Magazine Article


Target Sets Its Sights on On-Site Processing-- Finally

Kodak and Fuji Make Major Plays for Last Great Photofinishing Account

Ask any student in Retailing 101 to name the largest retailer in the U.S. (and the world) and, without a nanosecond of hesitation, you'll get the response: Wal-Mart.

Ask anyone in the photo industry who is the largest photofinisher in the U.S. and you get the same answer, Wal-Mart.

Ask who is Wal-Mart's biggest competitor in the discount sector and the chorus will sing out: Target.

Jerry Lansky

Ask where Target is ranked on the scale of photofinishing and all in the business will agree: well below the radar.

Why should a retailer with Target's successful track record be so lackadaisical about a category that is claimed to be one of Wal-Mart's most profitable? Because Target hasn't been in the photofinishing business. Yes, they offer on-site processing in their stores, but these are essentially leased departments run by Kodak employees using Kodak-owned equipment that is serviced by Kodak's field staff and using Kodak consumables. Any merchandising of the department was half-hearted and without impact. All Target supplied was the floor space and utilities; little or none of its renowned merchandising expertise.

Was the deal a good one? For Target, yes, Kodak no. I understand that when the deal was cut some years ago by Peter Fitzgerald, then Qualex president, it was on the basis that Kodak would "guarantee" a profit to Target. I have been told by a source that Target received a payment of 10% of the GROSS sale. Considering that Target's only contribution was a few hundred square feet of floor space, utilities and about 50-cubic feet of storage space, this was a sweet deal for Target.

At the time, a Target individual said it would offer digital Picture Maker services in each store and two-night drop box service with Qualex, but would not have on-site film processing.

In November, the other shoe dropped. As required, Kodak filed a Form 8-K with the SEC that read, in part, as follows: "On November 17, …Kodak committed to a plan to exit from the service business of staffing and managing retail on-site processing lab operations for a customer (Italics: mine)… These actions are expected to be completed by October 2005… The company will pay approximately $3 million in severance costs to employees and will incur other exit costs amounting to approximately $17 million."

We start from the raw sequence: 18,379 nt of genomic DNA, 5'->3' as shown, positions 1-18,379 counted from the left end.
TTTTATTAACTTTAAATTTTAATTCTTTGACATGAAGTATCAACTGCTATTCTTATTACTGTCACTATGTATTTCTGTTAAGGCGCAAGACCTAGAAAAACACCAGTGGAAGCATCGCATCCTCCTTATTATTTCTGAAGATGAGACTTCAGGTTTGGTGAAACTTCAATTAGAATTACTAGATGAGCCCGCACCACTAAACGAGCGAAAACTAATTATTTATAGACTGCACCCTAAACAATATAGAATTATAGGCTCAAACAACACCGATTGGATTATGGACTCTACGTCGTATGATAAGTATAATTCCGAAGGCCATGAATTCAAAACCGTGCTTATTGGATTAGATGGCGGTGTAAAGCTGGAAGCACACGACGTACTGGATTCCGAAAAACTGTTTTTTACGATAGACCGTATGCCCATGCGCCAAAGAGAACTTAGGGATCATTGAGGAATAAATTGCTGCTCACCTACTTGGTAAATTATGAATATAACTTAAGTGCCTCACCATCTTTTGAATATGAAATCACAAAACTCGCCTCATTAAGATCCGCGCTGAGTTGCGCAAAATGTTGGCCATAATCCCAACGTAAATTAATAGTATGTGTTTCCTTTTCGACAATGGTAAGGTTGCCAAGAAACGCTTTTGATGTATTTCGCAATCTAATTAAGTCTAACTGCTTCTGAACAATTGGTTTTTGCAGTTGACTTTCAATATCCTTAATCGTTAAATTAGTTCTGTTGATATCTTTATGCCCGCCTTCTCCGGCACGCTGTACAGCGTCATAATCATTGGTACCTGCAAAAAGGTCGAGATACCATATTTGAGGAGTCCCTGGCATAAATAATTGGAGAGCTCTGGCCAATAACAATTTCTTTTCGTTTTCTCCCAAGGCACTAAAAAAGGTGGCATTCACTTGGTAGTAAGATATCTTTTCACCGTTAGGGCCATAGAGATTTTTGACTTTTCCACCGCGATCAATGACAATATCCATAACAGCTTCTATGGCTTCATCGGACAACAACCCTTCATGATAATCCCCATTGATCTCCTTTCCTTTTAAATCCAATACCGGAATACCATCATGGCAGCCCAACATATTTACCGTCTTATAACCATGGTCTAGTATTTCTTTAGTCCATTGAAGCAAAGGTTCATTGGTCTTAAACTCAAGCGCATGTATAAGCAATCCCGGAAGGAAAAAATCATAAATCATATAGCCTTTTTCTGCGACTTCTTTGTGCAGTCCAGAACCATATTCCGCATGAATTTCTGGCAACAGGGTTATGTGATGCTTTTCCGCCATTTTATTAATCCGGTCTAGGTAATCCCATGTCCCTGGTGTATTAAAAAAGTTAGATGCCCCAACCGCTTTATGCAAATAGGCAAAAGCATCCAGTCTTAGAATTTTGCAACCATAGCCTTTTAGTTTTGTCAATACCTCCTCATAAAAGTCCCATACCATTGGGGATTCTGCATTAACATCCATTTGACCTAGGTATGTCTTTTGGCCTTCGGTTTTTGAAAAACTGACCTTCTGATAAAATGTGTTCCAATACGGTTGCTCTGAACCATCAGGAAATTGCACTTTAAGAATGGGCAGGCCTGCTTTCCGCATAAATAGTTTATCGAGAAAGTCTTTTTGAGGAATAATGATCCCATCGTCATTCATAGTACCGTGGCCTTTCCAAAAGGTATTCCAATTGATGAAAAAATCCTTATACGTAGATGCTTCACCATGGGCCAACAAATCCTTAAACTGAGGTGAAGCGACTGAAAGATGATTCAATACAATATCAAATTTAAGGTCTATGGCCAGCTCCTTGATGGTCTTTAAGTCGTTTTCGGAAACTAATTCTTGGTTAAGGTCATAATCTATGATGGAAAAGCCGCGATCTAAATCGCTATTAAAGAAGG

Who was this "a customer," anyway? Of course, it was Target. For their own reasons Target would not let Kodak include their name in the filing and have kept up a veil of secrecy by not returning telephone calls looking for additional information. Likewise, Kodak, usually very cooperative with information, has not been forthcoming at the request of its customer, Target. As a result, much of my information has come from "sources."

The bottom line to the announcement is that Kodak would no longer be running a "leased department" operation at the 1,313 Target stores in the U.S. The thousands of employees dedicated to the program and who ran the on-site operations within Target would be terminated by Kodak.

Competition has been fierce between Kodak and Fuji over a lucrative photofinishing account with Target. A plan to equip Targets with on-site minilabs rivals only Wal-Mart's in size and scope.

All sorts of implications here: Does Kodak lose out on the paper and chemistry consumables used in this large Target chain? Does Target just fold the photo category and go on to other things? If not, who will replace Kodak's service and Gretag's labs? Will its own in-house photo operation wake up the Target management to the category and create a more intense competition as they chase Wal-Mart and everyone else for the share of the business that they would likely expect?

Some Answers and Some Speculation

It appears as though Target has been planning for the breakup for the past year and have been talking to all equipment suppliers about a program that would replace the Kodak business model. So, yes, Target wants to be a player.

An account of this importance doesn't come along that frequently and you can bet that the top guy for every manufacturer polished his shoes and turned off the cell phone for this presentation. This was a plum.

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